It’s official: we’re past peak cyclocross in Colorado. The hype has faded. The crowds have diminished. But it doesn’t matter one little bit.
As I drove into Valmont Bike Park on Sunday for the US Open of Cyclocross, I was prepared for the normal scrum. Cars parked everywhere, the parking attendant’s voice drowned under the sounds of cow bells from the 5280 stairs. But that didn’t happen. I cruised into the car park and stopped in one of a dozen empty spots. The crowds were thin, the course tape fluttering in the wind without even a hardened supporter to hold it back. What happened? The truth is that Colorado is over the hyperbole that accompanied the arrival of the National Championships in January 2014. The amatuer and elite fields have diminished in size. Even the junior fields have suffered.
Last week, the best race promoter in the state hung up his hat. Tim Lynch had run the Cross of the North for six years, bringing together challenging (and novel) courses, prize payouts, DJ’s, and a prime middle-of-the-season date. But even this wasn’t enough to stave off the inevitable. Racer numbers declined from 1250 to 1000 this year. That might not seem like a huge change, but in a business where margins are slim and prize purses have to be declared ahead of time to get the pro’s to turn out, it makes a big difference.
Why is this trend happening? I’ll list a few reasons that should piss off most people in some regard or another.
- High School MTB racing: It’s taking off. Over a 1000 racers on a regular basis. These young racers don’t drive to events by themselves, though; they have willing parents in tow for the weekend. This is alongside coaches and vendors who are all tapping into the huge success of the format. In a state where volunteer power and sponsoring companies are finite, it’s obvious that these events will be pulling people from master’s fields, juniors fields, and the expo arena. This is no bad thing. I’m a huge advocate of high school racing. If it’s bringing kids from outside of the sport into racing, it will be a benefit for everyone. Unlike traditional club racing, where even juniors have to know someone who’s into cycling if they’re going to start competing, High School racing has the ability to spread into a wider population of teens. This can only be a great thing.
- Reliance on a finite number of racers. There’s a vocal group of people that blame Boulder for races failing. The argument is this: “Boulder won’t drive more than 15 minutes to race. It’s their fault that races fail”. I’d like to reverse this argument and suggest that relying on people driving to a race when there is a local alternative is not a sound business model. Bike races are a little bit like coffee shops: if there’s one closer and the coffee is halfway decent, you’re not going to drive past it. There are great examples of races doing really well outside of the bubble. Take a look at what raceco.org are doing with the summer Race the MAC series in Castle Rock. Big turnout, friendly vibes, and few Boulderites to ruin the party. What about the Back to Basics series in Golden? Sustainable and friendly, and a business model that doesn’t rely on Boulder to fuel the fun. Perhaps a small start and a focus on attracting more cyclists from their home community will lead to a great event. Then people from Boulder might pay attention in years to come…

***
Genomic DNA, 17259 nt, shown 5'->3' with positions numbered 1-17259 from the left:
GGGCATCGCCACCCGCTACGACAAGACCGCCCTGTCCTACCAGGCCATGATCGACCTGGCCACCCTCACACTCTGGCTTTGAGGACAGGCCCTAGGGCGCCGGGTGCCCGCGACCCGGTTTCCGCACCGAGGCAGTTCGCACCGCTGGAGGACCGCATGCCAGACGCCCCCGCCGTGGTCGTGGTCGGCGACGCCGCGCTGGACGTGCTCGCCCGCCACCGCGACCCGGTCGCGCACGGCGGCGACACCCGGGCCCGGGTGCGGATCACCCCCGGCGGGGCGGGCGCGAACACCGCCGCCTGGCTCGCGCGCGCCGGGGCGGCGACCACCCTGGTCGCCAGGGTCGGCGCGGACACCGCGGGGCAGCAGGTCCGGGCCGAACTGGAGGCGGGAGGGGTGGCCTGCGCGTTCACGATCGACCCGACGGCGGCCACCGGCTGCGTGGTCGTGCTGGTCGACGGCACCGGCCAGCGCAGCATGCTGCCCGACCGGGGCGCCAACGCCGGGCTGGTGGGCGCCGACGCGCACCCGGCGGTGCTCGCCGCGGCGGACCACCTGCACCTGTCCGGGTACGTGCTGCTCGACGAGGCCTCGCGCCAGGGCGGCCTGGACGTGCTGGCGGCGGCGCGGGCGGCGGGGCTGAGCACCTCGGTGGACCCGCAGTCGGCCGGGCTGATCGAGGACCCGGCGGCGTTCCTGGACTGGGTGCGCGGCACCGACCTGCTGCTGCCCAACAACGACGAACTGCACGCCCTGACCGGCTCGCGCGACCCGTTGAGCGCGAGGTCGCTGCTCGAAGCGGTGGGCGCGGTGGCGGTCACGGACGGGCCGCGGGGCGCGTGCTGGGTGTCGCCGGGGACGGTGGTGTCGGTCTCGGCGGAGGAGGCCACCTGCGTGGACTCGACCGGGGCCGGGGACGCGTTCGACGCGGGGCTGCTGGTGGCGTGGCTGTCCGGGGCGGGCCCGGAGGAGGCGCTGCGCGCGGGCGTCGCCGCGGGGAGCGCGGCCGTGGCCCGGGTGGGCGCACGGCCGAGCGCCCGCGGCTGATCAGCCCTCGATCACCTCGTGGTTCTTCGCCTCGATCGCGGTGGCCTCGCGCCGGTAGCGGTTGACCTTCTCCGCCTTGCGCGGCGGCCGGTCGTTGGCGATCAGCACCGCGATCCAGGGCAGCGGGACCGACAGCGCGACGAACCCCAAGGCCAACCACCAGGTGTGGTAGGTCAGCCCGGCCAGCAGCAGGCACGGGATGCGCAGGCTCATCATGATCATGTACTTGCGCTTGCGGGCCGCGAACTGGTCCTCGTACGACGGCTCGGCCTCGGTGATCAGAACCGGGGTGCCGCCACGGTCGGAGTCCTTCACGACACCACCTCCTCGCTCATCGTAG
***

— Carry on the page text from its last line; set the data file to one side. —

- Staleness of the courses. I’m not talking venues here, but the courses themselves. After a few years of racing, is it too much to ask that the promoter head back out and dream up another way to string the course tape? We have some great parks on the front range, but a little imagination would go a long way. Once a venue like Interlocken or Flatirons is established as a great place to race bikes, a fresh course can only be a good thing. If for no other reason than marketing: if “BRAND NEW COURSE” isn’t a way to attract racers, I don’t know what is. side note: CX of the north has had a new course multiple times, and it’s still seeing dwindling numbers, hence why this point only got to number three on the list.
- Specialization. People are pretty serious about cross these days. It’s no longer about beer swilling and staying fit for the “real” race season in the summer. Rather than racing twice in a weekend for two months straight, people are focusing on peaking and doing well at select events. This drives down participation. This may also be the reason why the strength of fields hasn’t fallen even as the field size has: it’s harder than ever to get in the top 10 of any category, even if it’s easier than ever to make 20th.
But this doesn’t matter. Although the number of racers has diminished, it’s still huge. Bigger than 5 years ago. The hardcore will keep racing, events will adapt to cater for that number of people, and the huge number of people who have tried cyclocross in the last couple years are unlikely to disappear totally. They’ve been immersed in the culture, and whether it’s an MTB race or just a bikepacking trip they try next, they’re still on bikes. Or simply ensure their children will race high school events and stay in the community. And that’s a good thing.
So go race your bike. Give it your all. Throw in a mountain bike ride on the occasional Sunday, and worry not about the health of the sport. It will be just fine.